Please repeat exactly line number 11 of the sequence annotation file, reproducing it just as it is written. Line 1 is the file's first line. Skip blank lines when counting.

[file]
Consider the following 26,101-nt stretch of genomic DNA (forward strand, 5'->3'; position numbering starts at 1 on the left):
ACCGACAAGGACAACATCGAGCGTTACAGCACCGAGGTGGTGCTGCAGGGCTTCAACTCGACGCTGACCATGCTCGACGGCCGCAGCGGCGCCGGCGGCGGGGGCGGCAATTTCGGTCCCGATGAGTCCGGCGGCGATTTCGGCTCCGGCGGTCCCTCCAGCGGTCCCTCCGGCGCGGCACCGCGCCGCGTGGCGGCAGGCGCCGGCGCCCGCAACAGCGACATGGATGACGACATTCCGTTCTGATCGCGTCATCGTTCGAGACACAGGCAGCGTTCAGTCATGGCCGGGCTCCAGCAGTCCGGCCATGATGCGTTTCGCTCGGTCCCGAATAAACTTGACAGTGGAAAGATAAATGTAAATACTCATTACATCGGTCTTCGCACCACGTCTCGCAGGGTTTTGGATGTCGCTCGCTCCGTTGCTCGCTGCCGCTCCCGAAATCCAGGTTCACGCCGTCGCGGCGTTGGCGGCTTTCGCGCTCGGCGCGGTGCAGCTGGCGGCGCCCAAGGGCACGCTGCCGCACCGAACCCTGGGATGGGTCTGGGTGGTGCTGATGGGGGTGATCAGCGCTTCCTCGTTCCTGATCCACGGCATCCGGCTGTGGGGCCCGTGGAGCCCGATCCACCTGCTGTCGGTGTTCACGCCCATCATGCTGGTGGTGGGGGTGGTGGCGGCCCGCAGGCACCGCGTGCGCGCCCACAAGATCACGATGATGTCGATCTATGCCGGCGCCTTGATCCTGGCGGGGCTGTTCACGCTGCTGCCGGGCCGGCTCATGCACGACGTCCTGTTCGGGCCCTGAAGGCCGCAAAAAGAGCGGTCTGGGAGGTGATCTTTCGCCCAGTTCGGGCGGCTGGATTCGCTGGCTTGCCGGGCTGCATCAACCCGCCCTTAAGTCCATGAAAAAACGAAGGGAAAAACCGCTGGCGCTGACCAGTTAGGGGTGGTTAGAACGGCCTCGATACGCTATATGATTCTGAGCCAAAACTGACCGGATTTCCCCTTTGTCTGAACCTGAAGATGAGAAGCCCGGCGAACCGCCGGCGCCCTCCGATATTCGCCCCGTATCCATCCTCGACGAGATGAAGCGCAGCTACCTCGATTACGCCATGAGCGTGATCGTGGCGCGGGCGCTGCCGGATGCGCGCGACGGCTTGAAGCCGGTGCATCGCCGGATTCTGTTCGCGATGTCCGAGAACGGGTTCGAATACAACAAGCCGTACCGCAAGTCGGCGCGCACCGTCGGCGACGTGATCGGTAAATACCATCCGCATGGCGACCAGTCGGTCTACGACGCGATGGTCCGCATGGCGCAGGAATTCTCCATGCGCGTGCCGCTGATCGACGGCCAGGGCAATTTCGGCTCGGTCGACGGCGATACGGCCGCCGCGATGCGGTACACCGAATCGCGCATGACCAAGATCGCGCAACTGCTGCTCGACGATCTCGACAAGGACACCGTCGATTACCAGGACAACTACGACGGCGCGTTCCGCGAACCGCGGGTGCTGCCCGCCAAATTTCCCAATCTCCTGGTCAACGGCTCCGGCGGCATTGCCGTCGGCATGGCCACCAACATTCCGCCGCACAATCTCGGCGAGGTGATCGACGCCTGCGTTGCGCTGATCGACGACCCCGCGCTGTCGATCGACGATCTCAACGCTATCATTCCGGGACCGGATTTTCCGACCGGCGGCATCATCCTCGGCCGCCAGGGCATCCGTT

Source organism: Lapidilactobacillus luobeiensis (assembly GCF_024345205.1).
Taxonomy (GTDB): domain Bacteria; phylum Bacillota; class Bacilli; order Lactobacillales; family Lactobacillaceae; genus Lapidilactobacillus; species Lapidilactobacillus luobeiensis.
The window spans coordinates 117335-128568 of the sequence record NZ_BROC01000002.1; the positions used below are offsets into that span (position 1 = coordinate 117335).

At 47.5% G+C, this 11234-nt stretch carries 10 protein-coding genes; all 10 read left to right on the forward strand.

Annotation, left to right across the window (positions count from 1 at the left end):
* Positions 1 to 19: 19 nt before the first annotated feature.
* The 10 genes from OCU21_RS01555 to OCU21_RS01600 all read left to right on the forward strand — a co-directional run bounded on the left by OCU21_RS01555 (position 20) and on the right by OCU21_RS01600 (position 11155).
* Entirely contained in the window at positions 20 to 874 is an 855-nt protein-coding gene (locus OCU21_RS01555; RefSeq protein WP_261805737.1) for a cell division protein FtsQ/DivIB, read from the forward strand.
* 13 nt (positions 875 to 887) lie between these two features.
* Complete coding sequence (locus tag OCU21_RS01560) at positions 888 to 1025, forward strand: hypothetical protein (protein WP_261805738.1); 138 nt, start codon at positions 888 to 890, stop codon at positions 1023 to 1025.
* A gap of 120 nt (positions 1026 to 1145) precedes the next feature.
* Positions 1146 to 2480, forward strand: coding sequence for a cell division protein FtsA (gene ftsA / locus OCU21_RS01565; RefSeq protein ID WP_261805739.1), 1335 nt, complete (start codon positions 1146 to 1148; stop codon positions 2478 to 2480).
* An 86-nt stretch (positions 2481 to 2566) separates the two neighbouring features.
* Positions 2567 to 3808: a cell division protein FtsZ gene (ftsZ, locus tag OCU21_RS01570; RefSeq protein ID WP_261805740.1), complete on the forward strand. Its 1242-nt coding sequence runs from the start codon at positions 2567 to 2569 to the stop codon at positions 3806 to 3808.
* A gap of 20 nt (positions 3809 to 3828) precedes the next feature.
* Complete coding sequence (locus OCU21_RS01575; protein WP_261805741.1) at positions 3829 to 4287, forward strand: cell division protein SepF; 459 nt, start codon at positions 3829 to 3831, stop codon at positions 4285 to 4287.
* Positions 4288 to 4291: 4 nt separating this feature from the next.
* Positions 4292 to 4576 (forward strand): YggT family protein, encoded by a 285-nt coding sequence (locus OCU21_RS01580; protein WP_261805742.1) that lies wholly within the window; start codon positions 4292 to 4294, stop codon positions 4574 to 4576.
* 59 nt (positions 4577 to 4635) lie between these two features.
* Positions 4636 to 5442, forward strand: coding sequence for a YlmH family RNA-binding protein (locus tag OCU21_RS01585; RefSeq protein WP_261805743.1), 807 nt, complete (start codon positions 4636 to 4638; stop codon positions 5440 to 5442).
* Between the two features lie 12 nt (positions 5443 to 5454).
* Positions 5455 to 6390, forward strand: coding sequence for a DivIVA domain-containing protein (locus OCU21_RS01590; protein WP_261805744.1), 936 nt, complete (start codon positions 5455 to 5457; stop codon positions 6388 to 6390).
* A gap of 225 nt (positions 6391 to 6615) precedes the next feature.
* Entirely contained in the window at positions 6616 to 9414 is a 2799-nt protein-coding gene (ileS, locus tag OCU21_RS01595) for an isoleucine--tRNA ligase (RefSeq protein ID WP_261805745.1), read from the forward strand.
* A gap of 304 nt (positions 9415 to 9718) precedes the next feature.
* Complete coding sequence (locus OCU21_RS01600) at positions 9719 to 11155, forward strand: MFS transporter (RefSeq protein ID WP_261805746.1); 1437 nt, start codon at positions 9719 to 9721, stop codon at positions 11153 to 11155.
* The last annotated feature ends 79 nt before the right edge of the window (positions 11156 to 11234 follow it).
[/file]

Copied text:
* 13 nt (positions 875 to 887) lie between these two features.